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Overweight and Obesity
A healthy weight is important for a long, vigorous life. Yet overweight and obesity (extreme overweight) have reached epidemic levels in the United States. About 62 percent of all American women age 20 and older are overweight—about 33 percent of them are obese (extremely overweight). The more overweight a woman is, the higher her risk for heart disease.
Overweight also increases the risks for stroke, congestive heart failure, gallbladder disease, arthritis, and breathing problems, as well as for breast, colon, and other cancers. Overweight in children is also swiftly increasing.
Among young people 6 to 19 years old, more than 16 percent are overweight, compared to just 4 percent a few decades ago. This is a disturbing trend because overweight teens have a greatly increased risk of dying from heart disease in adulthood.
Even our youngest citizens are at risk. About 10 percent of preschoolers weigh more than is healthy for them. Our national waistline is expanding for two simple reasons—we are eating more and moving less.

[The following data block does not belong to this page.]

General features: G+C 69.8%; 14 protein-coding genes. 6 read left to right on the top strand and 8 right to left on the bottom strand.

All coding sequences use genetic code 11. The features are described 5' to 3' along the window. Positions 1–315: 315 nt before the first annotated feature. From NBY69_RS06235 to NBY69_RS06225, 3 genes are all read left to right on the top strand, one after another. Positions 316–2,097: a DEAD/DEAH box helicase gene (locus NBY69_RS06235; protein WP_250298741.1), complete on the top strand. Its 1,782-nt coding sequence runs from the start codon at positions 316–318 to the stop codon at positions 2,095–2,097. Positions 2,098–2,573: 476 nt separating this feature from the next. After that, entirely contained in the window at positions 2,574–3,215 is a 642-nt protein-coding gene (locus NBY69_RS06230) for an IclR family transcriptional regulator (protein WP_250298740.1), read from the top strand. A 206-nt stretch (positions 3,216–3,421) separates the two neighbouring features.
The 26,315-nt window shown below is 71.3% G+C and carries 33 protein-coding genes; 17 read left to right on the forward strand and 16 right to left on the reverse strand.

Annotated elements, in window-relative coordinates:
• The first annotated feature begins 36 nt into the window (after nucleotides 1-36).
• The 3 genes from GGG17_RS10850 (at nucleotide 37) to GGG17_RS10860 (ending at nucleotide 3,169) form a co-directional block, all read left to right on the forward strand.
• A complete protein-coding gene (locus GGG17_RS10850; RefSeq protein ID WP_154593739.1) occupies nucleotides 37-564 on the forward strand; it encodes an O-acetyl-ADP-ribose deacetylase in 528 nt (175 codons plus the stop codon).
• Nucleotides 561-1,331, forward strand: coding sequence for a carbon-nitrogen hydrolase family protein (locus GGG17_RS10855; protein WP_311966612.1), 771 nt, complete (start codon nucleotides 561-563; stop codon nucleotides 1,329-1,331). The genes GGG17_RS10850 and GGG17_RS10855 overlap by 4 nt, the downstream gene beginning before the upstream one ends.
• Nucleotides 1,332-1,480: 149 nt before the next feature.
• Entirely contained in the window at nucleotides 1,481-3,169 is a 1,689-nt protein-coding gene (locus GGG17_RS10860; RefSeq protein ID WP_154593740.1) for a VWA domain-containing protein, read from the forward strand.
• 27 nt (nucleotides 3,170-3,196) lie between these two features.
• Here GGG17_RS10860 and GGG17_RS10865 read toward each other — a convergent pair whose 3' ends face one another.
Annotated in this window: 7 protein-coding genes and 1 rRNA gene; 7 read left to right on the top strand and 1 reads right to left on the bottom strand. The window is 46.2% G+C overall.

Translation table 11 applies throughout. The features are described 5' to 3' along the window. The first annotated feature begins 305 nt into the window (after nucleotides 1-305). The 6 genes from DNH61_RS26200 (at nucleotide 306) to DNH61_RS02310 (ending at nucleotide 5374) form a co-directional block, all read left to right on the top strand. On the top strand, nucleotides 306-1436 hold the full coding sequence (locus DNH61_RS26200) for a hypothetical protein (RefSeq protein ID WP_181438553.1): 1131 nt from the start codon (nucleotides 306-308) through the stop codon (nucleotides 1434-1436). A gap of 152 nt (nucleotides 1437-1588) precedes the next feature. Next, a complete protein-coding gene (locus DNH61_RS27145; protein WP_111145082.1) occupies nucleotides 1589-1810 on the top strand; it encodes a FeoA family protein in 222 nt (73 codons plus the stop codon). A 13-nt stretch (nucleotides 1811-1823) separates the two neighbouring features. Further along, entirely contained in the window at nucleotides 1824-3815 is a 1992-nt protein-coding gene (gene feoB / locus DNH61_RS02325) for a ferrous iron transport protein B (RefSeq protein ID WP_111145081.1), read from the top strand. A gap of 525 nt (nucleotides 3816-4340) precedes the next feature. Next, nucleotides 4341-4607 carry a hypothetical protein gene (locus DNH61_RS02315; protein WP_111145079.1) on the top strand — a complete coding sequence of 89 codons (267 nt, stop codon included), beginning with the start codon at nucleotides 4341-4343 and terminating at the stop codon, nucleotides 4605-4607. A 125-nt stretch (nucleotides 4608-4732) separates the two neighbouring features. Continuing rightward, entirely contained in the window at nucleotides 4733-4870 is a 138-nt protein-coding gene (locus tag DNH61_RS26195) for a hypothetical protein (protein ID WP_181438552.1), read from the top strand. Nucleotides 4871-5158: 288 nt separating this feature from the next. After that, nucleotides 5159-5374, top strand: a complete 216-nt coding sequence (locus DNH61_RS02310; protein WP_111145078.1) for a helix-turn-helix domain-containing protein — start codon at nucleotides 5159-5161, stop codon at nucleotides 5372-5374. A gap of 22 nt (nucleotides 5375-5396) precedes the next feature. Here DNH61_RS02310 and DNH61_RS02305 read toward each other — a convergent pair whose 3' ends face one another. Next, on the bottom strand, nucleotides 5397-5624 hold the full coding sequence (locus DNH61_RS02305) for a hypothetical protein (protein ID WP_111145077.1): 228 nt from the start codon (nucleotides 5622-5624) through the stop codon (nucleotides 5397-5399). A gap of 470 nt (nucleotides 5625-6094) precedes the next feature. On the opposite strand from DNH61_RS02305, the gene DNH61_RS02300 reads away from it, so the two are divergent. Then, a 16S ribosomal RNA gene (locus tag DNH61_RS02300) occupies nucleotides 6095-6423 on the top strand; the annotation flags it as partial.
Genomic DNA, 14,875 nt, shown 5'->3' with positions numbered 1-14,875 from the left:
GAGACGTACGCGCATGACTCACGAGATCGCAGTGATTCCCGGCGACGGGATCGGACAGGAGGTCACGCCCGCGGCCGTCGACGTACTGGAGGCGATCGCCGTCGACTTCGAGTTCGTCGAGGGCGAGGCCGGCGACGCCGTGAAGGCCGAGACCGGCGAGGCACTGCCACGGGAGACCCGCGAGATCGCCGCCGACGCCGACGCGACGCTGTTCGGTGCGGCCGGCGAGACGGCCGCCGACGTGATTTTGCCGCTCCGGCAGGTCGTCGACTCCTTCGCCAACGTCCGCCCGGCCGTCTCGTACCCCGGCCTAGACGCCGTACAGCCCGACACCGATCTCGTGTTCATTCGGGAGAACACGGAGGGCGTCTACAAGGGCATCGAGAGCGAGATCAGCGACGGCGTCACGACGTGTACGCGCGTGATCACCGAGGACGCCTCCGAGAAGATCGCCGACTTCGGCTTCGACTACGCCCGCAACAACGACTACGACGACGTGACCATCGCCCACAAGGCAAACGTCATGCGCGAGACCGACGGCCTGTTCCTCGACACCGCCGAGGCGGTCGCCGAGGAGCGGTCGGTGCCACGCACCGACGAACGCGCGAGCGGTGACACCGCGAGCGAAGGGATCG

Today, Americans consume about 200 to 300 more calories per day than they did in the 1970s. Moreover, as we spend more time in front of computers, video games, TV, and other electronic pastimes, we have fewer hours available for physical activity.
There is growing evidence of a link between “couch potato” behavior and an increased risk of obesity and many chronic diseases. It is hard to overstate the dangers of an unhealthy weight. If you are overweight, you are more likely to develop heart disease even if you have no other risk factors.
Each year, an estimated 300,000 U.S. adults die of diseases related to obesity. The bottom line is that maintaining a healthy weight is an extremely important part of heart disease prevention. It can help to protect your health—and may even save your life.
The Shape of Your Body And Heart Disease
If you’re an older woman, your heart disease risk might be shaped by the shape of your body. Researchers report that if you look more like an apple than a pear, your chances of heart trouble are heightened, even if you are a normal weight.